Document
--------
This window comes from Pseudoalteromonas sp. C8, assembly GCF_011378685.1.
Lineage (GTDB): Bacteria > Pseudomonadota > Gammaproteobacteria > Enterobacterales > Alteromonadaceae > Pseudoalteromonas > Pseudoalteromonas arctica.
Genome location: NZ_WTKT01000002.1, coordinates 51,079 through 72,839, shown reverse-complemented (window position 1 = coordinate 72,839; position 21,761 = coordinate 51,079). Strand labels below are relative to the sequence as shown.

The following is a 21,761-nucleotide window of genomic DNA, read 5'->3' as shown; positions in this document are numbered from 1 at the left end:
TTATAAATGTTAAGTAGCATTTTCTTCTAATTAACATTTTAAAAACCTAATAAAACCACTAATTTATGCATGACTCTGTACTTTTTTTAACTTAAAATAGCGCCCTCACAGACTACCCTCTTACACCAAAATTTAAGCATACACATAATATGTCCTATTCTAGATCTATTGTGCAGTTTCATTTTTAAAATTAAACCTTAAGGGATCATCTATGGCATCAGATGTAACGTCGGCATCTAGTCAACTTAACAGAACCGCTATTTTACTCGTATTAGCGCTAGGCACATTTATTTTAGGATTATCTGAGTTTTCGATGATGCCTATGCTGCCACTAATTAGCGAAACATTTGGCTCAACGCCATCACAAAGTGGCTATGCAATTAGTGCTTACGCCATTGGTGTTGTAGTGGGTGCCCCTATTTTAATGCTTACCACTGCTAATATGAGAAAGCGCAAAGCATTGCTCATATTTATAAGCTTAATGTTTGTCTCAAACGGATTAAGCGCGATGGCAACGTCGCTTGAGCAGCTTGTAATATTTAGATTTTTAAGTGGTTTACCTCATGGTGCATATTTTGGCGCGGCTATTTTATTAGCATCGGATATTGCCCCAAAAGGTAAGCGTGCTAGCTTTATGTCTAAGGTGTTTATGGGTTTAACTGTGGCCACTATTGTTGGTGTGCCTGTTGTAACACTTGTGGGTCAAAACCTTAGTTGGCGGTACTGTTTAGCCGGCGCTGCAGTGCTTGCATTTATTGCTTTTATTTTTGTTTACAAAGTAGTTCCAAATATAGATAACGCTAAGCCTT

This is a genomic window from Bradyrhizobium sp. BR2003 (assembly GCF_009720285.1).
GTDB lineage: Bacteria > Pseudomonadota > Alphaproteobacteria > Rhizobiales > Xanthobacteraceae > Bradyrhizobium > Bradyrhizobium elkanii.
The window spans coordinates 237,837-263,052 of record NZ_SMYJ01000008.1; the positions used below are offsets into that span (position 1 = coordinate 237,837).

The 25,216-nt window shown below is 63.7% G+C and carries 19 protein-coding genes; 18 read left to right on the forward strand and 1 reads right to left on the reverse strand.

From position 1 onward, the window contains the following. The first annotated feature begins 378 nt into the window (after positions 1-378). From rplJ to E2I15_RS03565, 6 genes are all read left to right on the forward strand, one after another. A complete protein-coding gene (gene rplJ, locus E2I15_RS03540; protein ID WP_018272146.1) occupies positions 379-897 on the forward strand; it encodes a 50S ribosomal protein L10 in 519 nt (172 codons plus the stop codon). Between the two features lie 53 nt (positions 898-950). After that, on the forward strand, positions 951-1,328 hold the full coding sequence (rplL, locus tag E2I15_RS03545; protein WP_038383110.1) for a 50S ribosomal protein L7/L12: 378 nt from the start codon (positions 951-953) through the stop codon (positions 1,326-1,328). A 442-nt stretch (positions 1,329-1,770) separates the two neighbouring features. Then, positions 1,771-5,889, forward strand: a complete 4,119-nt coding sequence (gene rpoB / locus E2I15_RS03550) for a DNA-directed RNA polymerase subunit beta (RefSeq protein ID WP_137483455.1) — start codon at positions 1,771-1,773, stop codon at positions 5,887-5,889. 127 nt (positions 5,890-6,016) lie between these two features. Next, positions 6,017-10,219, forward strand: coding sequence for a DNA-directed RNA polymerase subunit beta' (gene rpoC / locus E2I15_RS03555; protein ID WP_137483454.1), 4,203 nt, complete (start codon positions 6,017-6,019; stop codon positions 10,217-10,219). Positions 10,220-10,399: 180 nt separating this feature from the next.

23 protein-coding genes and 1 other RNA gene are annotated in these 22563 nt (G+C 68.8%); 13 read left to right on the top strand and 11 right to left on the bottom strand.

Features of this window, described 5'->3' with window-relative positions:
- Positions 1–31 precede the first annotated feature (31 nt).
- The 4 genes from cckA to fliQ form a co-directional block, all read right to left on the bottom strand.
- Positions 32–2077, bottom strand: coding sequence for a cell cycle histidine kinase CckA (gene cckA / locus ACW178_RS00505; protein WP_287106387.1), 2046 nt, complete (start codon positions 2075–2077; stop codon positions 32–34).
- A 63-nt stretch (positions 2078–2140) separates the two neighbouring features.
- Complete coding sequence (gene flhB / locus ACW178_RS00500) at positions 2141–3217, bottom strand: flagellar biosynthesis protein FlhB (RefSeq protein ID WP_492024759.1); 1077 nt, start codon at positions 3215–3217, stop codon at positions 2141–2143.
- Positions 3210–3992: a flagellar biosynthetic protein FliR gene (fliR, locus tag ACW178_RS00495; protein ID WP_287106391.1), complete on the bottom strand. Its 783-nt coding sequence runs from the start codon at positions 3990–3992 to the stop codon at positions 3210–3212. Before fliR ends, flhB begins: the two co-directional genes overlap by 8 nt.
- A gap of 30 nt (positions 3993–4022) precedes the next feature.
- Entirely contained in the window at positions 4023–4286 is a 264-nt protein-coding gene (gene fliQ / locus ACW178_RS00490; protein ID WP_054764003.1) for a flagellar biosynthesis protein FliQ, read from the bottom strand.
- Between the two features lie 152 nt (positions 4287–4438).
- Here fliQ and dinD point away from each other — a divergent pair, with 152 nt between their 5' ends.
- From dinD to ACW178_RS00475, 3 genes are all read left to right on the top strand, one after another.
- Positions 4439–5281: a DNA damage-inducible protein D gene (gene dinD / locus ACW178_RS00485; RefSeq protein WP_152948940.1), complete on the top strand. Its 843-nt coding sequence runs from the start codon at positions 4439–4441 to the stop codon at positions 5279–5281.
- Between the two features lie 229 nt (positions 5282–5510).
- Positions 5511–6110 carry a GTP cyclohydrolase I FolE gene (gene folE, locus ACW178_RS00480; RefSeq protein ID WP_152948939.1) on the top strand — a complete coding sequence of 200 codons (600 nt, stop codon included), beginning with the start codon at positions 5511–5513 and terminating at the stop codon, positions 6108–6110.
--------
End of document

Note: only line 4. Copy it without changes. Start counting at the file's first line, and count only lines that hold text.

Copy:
The following is a 21,761-nucleotide window of genomic DNA, read 5'->3' as shown; positions in this document are numbered from 1 at the left end: